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Coliseum arched entrance, timer, scoreboard and bleachers
Alternative Title
Los Angeles Photographers Photo Collection;
Schultheis, Herman
Made accessible through a grant from the John Randolph Haynes and Dora Haynes Foundation
Date Created and/or Issued
Circa 1937
Contributing Institution
Los Angeles Public Library
Los Angeles Public Library Photo Collection
Rights Information
Images available for reproduction and use. Please see the Ordering & Use page at for additional information.
Title supplied by cataloger.; Herman J. Schultheis was born in Aachen, Germany in 1900, and immigrated to the United States in the mid-1920s after obtaining a Ph.D. in mechanical and electrical engineering. He married Ethel Wisloh in 1936, and the pair moved to Los Angeles the following year. He worked in the film industry from the late 1930s to the mid-1940s, most notably on the animated features Fantasia and Pinocchio. His detailed notebook, documenting the special effects for Fantasia, is the subject of a 14-minute short-subject included on the film's DVD. In 1949, he started employment with Librascope as a patent engineer. Schultheis was an avid amateur photographer who traveled the world with his cameras. It was on one of these photographic exhibitions in 1955 that he disappeared in the jungles of Guatemala. His remains were discovered 18 months later. The digitized portion of this collection represents the images Schultheis took of Los Angeles and its surrounding communities after he relocated to the area in 1937.
Exposition Park, originally named Agricultural Park, was developed in 1876 as a showground for agricultural and horticultural fairs. In the 1890s USC law professor William M. Bowen and USC President George Finley Bovard garnered the commitments of city, state, and county to develop the land as a public educational, cultural and recreational center to be designed by architects Hudson and Munsell. Architects John and Donald B. Parkinson designed the 1923 Los Angeles Memorial Coliseum, located at 3911 S. Figueroa Street, as well as the expansion for the 1932 Olympic Games. In 1984, the Coliseum became the first stadium in the world to host the Olympic games twice. The stadium is listed on the National Register of Historic Places and is California Historic Landmark #960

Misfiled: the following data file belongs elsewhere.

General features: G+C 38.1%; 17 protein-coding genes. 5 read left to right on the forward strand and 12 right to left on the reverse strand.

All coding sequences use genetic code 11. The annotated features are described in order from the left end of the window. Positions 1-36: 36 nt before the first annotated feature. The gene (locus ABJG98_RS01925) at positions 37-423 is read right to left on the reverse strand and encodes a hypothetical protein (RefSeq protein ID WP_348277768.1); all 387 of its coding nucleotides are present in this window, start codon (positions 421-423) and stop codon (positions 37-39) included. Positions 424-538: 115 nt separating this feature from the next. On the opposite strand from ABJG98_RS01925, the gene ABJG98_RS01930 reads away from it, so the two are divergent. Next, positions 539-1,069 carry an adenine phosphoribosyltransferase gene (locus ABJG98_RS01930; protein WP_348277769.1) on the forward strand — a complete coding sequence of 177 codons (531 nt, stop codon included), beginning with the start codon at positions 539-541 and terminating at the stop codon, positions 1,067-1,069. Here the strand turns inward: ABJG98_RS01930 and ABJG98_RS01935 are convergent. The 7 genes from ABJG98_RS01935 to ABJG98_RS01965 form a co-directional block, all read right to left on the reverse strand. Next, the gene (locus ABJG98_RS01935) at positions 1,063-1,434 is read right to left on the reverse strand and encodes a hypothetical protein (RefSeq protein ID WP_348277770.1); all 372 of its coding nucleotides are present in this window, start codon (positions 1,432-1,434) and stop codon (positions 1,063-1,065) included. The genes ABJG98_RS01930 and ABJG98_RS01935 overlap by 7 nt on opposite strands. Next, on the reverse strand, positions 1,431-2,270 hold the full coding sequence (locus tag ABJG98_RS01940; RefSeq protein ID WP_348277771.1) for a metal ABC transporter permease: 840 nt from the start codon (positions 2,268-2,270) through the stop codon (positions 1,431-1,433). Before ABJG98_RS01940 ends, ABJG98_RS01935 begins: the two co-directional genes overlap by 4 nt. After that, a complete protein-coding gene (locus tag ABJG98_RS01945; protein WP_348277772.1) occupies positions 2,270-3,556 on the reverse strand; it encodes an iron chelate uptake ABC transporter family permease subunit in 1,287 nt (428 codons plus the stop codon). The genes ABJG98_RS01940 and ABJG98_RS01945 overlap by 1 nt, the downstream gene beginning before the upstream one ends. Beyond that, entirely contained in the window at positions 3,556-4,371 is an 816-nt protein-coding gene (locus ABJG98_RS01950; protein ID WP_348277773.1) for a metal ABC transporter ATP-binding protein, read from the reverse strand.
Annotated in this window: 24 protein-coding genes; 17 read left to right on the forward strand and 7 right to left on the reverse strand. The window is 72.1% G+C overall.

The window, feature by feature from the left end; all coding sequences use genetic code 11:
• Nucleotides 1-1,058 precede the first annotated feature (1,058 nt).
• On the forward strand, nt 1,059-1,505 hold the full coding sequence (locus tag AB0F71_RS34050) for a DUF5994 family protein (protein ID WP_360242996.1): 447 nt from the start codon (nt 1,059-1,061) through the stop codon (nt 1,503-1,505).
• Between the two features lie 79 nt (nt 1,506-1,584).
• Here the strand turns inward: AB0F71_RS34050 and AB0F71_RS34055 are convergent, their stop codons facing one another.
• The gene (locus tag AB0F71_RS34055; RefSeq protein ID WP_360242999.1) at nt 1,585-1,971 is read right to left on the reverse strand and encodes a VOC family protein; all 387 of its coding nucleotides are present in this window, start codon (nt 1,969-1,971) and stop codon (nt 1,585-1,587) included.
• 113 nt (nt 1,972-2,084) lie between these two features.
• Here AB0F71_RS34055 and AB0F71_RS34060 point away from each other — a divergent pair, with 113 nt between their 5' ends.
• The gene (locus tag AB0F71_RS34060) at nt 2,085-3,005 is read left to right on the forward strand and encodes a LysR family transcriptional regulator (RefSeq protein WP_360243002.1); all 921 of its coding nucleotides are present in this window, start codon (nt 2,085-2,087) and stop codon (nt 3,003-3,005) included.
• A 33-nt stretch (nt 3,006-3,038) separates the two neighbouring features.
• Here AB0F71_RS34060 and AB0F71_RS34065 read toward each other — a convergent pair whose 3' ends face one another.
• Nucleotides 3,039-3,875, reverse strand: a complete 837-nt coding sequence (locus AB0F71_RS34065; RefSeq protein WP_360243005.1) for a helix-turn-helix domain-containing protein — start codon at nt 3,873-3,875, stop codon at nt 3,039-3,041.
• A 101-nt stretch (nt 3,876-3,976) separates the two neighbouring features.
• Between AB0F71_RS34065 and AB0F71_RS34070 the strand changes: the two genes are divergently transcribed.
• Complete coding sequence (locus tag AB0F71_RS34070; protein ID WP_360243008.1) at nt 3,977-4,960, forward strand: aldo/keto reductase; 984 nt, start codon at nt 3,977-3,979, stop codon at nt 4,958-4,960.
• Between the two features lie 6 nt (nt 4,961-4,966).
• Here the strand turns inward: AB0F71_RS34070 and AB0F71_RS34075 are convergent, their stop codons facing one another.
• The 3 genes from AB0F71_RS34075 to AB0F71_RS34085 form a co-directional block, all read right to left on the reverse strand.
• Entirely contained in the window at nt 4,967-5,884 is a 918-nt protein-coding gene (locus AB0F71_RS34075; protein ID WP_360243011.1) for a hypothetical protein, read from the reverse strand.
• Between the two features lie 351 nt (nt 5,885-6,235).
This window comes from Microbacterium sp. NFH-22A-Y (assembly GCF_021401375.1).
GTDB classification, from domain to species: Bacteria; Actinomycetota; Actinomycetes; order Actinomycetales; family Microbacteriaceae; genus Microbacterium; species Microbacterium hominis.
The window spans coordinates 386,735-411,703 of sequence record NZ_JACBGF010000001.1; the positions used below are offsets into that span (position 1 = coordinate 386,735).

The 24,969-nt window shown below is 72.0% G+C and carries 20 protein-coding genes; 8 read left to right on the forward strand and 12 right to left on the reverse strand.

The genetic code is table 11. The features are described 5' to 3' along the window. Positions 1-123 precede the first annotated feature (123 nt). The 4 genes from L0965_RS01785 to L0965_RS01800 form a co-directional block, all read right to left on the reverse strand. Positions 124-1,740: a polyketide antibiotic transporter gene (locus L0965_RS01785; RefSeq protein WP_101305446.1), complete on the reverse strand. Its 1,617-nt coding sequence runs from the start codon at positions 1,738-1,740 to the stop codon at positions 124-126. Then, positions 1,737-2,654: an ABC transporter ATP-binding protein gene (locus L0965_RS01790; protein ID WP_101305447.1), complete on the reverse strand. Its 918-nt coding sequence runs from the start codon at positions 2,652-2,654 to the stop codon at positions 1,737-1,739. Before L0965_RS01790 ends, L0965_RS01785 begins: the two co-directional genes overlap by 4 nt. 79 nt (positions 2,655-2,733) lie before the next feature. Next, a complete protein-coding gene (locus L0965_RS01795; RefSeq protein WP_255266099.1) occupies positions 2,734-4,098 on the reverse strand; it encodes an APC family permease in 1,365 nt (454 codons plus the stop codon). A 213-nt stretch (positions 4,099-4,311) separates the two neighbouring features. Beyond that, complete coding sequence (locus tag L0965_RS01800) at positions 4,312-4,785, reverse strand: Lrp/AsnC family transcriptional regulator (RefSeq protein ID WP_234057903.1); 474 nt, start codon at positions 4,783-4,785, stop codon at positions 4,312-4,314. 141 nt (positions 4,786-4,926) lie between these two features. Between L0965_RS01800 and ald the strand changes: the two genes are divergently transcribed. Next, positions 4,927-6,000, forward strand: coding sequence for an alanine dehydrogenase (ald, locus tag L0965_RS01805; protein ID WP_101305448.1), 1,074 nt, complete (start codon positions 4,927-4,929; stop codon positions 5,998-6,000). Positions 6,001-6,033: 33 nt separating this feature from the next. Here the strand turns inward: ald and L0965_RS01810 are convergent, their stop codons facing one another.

A long walkway rounds the bleachers in front of a of a 15 second/minute timer which sits on top of a score board next to the arched entrance of the Coliseum.
1 photographic print :b&w ;11 x 15 cm.
Photographic prints
Herman J Schultheis Collection; Los Angeles Photographers Collection;
N-007-634 8x10
Los Angeles Memorial Coliseum (Los Angeles, Calif.)
Stadiums--California--Los Angeles
Clocks and watches--California--Los Angeles
Scoreboards--California--Los Angeles
Los Angeles Historic-Cultural Monuments
University Park (Los Angeles, Calif.)
Schultheis Collection photographs
Parkinson & Parkinson

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